Lawrance Collingwood

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Lawrance Arthur Collingwood CBE (14 March 1887 – 19 December 1982) was an English conductor, composer and record producer.


Collingwood was born in London and began his musical career as a choirboy at Westminster Abbey. Around 1903 he attended High Wycombe Royal Grammar School.[1] He studied at the Guildhall School of Music and Exeter College, Oxford (1907–1911).[2] He went to Russia as a young man, took courses at the Saint Petersburg Conservatory with Alexander Glazunov, Wihtol, Maximilian Steinberg and Nikolai Tcherepnin,[2] and worked for some years as assistant conductor to Albert Coates at the Saint Petersburg Opera. He also conducted at the Mariinsky Theatre.[3] His two piano sonatas, which show the influence of Alexander Scriabin, were published there.

He returned to England after the Russian Revolution, then served as interpreter for Winston Churchill's expedition in support of White Russian forces in Northern Russia (1918–1919).[4] Back in England, he made his mark initially as a composer: his Symphonic Poem was presented by the Royal College of Music and published. He conducted opera at the Old Vic and Sadler's Wells Theatre, becoming principal conductor at Sadler's Wells.[5] His steady hand did much to establish Sadler's Wells as a viable alternative to Covent Garden.[6] He gave early British performances of operas by Mussorgsky and Rimsky-Korsakov.[3] His own first opera, Macbeth, was presented there under his own direction on 12 April 1934, with Joan Cross singing Lady Macbeth.[7] (Music from the opera had been previously played in the Queen's Hall on 10 November 1927.)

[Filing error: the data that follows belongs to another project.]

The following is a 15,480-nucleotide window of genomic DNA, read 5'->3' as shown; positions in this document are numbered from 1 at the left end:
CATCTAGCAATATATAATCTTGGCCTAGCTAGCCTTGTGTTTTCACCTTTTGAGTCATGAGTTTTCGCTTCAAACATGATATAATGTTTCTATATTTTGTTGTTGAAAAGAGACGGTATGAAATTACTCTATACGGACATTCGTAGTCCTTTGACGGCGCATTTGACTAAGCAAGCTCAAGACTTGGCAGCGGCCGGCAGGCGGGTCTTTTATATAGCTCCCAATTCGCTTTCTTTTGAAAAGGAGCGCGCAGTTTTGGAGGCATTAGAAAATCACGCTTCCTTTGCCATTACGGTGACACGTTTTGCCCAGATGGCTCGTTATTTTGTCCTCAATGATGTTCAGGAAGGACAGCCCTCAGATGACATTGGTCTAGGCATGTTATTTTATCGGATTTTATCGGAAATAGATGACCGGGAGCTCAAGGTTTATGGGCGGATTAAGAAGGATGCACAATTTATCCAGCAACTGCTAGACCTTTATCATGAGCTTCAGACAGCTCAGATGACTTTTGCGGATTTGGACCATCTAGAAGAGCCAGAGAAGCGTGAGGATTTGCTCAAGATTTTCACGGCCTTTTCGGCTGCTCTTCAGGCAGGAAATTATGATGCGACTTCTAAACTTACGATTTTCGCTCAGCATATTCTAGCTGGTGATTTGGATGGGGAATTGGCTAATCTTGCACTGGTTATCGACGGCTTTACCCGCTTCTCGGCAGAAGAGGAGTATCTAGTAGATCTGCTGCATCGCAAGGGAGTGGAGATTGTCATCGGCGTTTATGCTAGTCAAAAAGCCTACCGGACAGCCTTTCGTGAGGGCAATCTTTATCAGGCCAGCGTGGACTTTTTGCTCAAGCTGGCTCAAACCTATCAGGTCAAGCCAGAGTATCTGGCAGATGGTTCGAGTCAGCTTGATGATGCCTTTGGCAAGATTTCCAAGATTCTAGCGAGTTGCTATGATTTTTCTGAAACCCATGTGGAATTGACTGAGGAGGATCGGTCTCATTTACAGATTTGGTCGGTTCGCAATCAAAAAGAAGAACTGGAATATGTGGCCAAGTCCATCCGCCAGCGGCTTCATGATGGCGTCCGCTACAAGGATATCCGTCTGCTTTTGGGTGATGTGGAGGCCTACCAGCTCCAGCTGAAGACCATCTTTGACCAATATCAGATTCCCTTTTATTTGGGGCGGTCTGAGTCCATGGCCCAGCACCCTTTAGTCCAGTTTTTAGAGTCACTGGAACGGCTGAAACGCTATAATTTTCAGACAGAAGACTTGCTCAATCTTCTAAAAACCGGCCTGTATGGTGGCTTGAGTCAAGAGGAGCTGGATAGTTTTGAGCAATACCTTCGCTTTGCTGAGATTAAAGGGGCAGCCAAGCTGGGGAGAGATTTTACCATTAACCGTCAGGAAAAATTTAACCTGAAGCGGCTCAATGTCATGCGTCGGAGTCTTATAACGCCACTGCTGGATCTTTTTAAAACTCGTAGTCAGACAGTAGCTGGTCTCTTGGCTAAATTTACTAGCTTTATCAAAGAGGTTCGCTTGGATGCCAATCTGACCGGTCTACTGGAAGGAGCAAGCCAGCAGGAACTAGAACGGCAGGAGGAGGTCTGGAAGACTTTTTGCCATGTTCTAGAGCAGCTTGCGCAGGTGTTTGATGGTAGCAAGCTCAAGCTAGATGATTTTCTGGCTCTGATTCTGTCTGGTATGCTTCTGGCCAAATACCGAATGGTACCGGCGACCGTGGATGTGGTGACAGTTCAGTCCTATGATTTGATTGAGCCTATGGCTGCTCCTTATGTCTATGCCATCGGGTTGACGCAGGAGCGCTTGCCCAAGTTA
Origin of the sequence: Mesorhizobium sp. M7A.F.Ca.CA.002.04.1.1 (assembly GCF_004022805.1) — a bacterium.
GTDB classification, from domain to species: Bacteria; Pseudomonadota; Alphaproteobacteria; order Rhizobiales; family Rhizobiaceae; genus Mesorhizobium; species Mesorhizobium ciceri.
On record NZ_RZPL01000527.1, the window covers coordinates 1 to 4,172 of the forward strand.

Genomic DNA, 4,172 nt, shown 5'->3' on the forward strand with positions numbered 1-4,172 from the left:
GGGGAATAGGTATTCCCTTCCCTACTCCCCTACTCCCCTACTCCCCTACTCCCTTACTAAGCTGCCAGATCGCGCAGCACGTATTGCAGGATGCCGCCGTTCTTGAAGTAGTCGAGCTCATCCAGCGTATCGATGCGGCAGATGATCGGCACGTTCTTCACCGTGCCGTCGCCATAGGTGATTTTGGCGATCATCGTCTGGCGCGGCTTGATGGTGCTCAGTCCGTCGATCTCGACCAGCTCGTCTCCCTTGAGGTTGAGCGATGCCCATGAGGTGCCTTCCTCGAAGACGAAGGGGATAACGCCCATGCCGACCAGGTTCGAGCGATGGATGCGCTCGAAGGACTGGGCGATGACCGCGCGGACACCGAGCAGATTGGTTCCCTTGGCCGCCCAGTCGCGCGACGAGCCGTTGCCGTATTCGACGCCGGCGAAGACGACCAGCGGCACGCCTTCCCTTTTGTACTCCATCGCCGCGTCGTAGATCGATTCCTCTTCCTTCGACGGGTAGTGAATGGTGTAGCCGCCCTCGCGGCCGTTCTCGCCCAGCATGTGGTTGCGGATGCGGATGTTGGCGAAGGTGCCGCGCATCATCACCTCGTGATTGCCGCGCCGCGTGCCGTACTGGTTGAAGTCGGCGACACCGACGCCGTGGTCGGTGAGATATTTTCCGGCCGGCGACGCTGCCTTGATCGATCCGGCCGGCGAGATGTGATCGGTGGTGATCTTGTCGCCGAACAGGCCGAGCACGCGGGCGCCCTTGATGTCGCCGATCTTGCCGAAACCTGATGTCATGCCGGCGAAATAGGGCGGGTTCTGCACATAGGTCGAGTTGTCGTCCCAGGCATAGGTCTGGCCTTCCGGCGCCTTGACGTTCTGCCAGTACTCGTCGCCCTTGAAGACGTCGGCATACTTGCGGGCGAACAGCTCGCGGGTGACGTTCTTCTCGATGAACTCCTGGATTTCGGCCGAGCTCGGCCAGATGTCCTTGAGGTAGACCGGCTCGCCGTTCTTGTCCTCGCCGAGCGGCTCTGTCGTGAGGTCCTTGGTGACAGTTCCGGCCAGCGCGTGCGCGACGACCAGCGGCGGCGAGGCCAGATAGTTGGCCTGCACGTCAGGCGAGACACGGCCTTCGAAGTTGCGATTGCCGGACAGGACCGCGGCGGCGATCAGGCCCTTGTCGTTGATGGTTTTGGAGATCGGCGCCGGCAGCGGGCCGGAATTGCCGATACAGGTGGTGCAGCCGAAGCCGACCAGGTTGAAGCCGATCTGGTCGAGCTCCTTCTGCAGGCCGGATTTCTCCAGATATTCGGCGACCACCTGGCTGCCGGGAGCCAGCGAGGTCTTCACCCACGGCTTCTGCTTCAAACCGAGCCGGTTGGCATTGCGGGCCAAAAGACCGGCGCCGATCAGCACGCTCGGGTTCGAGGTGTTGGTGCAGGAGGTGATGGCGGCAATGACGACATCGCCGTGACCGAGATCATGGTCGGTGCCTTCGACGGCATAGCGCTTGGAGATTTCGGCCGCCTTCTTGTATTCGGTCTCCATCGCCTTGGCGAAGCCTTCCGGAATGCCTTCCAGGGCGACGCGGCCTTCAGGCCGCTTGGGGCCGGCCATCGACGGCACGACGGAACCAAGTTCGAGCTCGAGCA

In January 1934, he conducted the London Symphony Orchestra in a recording of the Triumphal March from Caractacus and the Woodland Interlude by Sir Edward Elgar, supervised by the composer himself by telephone from his sickbed before his death a month later.[8]

Collingwood retired from Sadler's Wells in 1946. He was made a Commander of the Order of the British Empire in 1948.[2]

His second opera, The Death of Tintagiles, set to Alfred Sutro's translation of Maurice Maeterlinck's drama, was premiered on 16 April 1950. His other compositions include a piano concerto and a piano quartet.[2]

Lawrance Collingwood brought many foreign operas to the British stage for the first time.[9] His premieres as a conductor included:

Nikolai Medtner dedicated his song The Raven to Lawrance Collingwood.

Collingwood died in Killin, Perthshire, Scotland on 19 December 1982, aged 95.[2]

Record producer[edit]

Collingwood also worked as a record producer from the days of Fred Gaisberg, and was later a colleague of Walter Legge. He was EMI's producer of Sir Thomas Beecham's recordings of the music of Frederick Delius from 1946 onwards. He also produced recordings conducted by Wilhelm Furtwängler and Herbert von Karajan, including Dietrich Fischer-Dieskau's recording of Gustav Mahler's Lieder eines fahrenden Gesellen (under Furtwängler), Kindertotenlieder and songs from Des Knaben Wunderhorn. He produced Vittorio Gui's recording of Mozart's The Marriage of Figaro.[13][14][15][16]